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09 June 2023

Dubai's Burj Khalifa consultants on to another record: Work on world's tallest statue begins in India

Work on the statue will be undertaken by Turner Construction, the company behind the world's tallest building, the Burj Khalifa in Dubai. (AFP)


Indian farmers were urged Thursday to hand over scraps of metal and tools for the world's tallest statue, as construction began on what promoters hope will be a wonder of the world.

The tribute to Sardar Patel, the first home minister of independent India, is set to be twice the size of the Statue of Liberty and four times higher than Christ the Redeemer in Rio de Janeiro.

Work on the statue will be undertaken by Turner Construction, the company behind the world's tallest building, the Burj Khalifa in Dubai.

The metal structure, a pet project of opposition leader Narendra Modi in his home state of Gujarat, will rise 182 metres (600 feet) from an island in the Narmada river when completed in four years' time.

Modi laid the foundation stone on Thursday and urged farmers to donate tools which will be melted down and used in the memorial to a politician nicknamed the "Iron Man of India."

"People come to see the Taj Mahal, flock to America for the Statue of Liberty and France for the Eiffel Tower. Now people from all over the world will come here to see this wonder," Modi said.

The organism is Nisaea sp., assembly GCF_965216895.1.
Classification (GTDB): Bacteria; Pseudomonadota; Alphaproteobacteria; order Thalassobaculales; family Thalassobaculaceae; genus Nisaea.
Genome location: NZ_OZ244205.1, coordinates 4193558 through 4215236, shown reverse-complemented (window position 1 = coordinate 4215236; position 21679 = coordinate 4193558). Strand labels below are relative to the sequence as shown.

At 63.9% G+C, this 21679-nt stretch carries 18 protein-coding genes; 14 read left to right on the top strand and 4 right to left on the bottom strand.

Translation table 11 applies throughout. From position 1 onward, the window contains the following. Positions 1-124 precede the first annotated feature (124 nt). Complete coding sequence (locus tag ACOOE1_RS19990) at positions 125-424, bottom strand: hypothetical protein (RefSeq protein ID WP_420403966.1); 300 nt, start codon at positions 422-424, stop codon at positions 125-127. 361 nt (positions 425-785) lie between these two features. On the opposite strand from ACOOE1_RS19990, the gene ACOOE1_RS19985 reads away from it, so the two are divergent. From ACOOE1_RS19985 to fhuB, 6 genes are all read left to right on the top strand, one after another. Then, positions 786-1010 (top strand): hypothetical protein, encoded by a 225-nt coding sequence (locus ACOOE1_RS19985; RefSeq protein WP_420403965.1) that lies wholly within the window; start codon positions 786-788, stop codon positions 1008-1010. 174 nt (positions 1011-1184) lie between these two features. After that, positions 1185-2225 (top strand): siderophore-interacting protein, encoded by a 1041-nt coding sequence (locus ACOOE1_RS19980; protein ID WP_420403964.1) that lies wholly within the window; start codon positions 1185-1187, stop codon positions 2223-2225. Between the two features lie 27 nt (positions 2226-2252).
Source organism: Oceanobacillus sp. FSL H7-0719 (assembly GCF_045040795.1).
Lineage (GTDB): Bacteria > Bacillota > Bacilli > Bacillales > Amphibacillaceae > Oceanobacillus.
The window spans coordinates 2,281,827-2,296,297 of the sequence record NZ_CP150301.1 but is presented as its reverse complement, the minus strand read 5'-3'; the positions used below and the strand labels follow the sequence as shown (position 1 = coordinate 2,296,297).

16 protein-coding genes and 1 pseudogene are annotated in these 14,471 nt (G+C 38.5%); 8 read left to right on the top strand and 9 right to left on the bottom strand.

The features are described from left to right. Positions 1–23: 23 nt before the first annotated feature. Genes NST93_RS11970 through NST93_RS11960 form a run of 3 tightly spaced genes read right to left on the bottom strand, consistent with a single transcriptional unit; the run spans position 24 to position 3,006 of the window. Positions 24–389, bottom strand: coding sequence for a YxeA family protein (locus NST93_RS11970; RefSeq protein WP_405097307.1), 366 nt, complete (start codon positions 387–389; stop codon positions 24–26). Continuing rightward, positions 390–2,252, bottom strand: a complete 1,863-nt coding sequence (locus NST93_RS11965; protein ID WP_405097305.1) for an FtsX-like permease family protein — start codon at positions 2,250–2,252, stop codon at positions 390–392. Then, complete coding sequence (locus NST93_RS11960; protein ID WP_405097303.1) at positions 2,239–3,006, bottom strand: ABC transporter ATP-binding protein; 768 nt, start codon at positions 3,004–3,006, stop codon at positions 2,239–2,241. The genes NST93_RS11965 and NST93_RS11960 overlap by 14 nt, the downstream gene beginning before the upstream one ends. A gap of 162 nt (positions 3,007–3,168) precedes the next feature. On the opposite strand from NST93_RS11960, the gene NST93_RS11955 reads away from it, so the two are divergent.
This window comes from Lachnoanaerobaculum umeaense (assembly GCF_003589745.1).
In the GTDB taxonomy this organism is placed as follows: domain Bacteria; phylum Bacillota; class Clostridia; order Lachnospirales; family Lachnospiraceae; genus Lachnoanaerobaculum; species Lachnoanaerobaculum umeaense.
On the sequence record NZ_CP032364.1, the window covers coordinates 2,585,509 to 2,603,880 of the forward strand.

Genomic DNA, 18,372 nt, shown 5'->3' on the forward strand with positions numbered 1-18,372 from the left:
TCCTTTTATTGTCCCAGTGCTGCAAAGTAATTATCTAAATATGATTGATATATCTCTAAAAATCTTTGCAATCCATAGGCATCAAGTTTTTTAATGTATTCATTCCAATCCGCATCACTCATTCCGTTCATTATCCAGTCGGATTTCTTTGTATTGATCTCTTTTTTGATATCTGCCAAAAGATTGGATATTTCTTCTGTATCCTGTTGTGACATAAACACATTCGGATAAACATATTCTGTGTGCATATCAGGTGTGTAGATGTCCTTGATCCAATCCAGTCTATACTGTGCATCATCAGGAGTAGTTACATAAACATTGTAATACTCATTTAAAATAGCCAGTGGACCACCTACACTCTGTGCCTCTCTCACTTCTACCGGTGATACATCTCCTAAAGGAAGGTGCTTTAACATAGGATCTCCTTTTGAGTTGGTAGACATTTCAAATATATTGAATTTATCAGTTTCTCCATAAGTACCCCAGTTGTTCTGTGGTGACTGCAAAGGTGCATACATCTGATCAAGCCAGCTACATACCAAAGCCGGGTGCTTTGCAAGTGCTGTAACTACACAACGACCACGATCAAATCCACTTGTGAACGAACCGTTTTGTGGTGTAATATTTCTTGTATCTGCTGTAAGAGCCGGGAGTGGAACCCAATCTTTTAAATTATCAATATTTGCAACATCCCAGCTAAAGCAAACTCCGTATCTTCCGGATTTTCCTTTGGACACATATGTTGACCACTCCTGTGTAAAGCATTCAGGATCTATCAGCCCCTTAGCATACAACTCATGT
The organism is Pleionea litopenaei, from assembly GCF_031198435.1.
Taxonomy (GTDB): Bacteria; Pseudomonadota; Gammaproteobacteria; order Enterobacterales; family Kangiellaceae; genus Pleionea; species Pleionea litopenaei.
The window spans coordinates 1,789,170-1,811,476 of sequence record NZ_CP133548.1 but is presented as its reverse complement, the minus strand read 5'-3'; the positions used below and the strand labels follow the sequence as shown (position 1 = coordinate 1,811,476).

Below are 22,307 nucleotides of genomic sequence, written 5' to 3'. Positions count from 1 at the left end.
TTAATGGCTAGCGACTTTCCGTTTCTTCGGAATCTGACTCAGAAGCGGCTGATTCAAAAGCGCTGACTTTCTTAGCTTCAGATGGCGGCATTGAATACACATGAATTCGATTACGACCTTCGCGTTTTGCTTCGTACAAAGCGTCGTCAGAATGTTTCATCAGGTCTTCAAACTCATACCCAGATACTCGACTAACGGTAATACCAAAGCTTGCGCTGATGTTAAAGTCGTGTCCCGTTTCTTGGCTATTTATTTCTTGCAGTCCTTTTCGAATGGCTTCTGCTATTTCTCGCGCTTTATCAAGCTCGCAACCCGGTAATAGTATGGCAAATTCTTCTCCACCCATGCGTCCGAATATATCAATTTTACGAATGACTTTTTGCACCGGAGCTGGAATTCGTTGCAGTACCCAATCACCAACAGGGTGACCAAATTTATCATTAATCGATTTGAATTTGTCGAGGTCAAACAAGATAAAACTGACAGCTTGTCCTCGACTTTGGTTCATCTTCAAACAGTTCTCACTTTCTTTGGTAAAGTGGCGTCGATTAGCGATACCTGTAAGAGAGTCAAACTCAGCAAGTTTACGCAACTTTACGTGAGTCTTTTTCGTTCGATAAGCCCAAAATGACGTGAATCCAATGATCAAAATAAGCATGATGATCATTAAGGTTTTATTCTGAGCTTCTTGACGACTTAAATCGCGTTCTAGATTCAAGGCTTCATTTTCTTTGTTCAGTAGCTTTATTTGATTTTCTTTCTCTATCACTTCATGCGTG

"We have asked farmers from every village in India to give old pieces of their agricultural tools, just 200 grams or 400 grams would do," he added from the site at Kevadia, 170 kilometres (105 miles) from Gujarat's biggest city Ahmedabad.

A metal collection effort covering nearly 700,000 villages across the country will begin Thursday and last until January 26 next year, state officials said.

The total cost of the statue is estimated at Rs25 billion ($300 million) and will be funded with public funds and private donations.

When finished, it will tower by 54 metres over the 128-metre Spring Temple Buddha in China's Henan province which is currently the world's tallest statue.

The memorial has strong political undertones as it honours an independence hero who spent his life in the Congress party, the main rival of Modi's Bharatiya Janata Party (BJP) in national elections next year.

Modi, the BJP's prime ministerial candidate, suggested earlier this week that Patel, who is from Gujarat, would have made a better leader than India's first prime minister Jawaharlal Nehru.

This was a provocative dig at India's modern-day Gandhi political dynasty, led by Congress chief Sonia and her son Rahul, who are descended from Nehru.

The family has ruled for most of India's post-independence history.

The theme of national unity represented by Patel is also attractive to Modi as he tries to paint himself as a secular, centrist candidate in the diverse country of 1.2 billion people.

Patel was a close friend and ally of Mahatma Gandhi, with whom he shared a prison cell, and became the leader of the Congress Party in 1934.